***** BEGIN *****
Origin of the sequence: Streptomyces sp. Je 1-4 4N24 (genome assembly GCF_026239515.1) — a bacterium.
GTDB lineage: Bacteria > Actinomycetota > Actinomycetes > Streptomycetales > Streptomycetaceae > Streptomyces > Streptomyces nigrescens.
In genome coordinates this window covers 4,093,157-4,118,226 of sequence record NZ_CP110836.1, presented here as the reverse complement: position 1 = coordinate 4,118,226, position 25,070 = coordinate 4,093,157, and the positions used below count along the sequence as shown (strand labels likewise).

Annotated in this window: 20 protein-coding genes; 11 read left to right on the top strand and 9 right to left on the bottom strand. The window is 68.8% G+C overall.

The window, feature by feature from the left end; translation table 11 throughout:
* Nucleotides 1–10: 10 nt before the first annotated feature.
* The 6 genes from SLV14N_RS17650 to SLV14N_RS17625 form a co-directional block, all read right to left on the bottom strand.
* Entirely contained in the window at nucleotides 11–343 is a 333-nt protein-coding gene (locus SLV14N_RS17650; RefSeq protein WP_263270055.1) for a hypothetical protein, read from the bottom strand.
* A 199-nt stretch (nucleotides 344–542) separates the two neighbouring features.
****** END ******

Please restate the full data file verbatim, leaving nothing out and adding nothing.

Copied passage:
Origin of the sequence: Streptomyces sp. Je 1-4 4N24 (genome assembly GCF_026239515.1) — a bacterium.
GTDB lineage: Bacteria > Actinomycetota > Actinomycetes > Streptomycetales > Streptomycetaceae > Streptomyces > Streptomyces nigrescens.
In genome coordinates this window covers 4,093,157-4,118,226 of sequence record NZ_CP110836.1, presented here as the reverse complement: position 1 = coordinate 4,118,226, position 25,070 = coordinate 4,093,157, and the positions used below count along the sequence as shown (strand labels likewise).

Annotated in this window: 20 protein-coding genes; 11 read left to right on the top strand and 9 right to left on the bottom strand. The window is 68.8% G+C overall.

The window, feature by feature from the left end; translation table 11 throughout:
* Nucleotides 1–10: 10 nt before the first annotated feature.
* The 6 genes from SLV14N_RS17650 to SLV14N_RS17625 form a co-directional block, all read right to left on the bottom strand.
* Entirely contained in the window at nucleotides 11–343 is a 333-nt protein-coding gene (locus SLV14N_RS17650; RefSeq protein WP_263270055.1) for a hypothetical protein, read from the bottom strand.
* A 199-nt stretch (nucleotides 344–542) separates the two neighbouring features.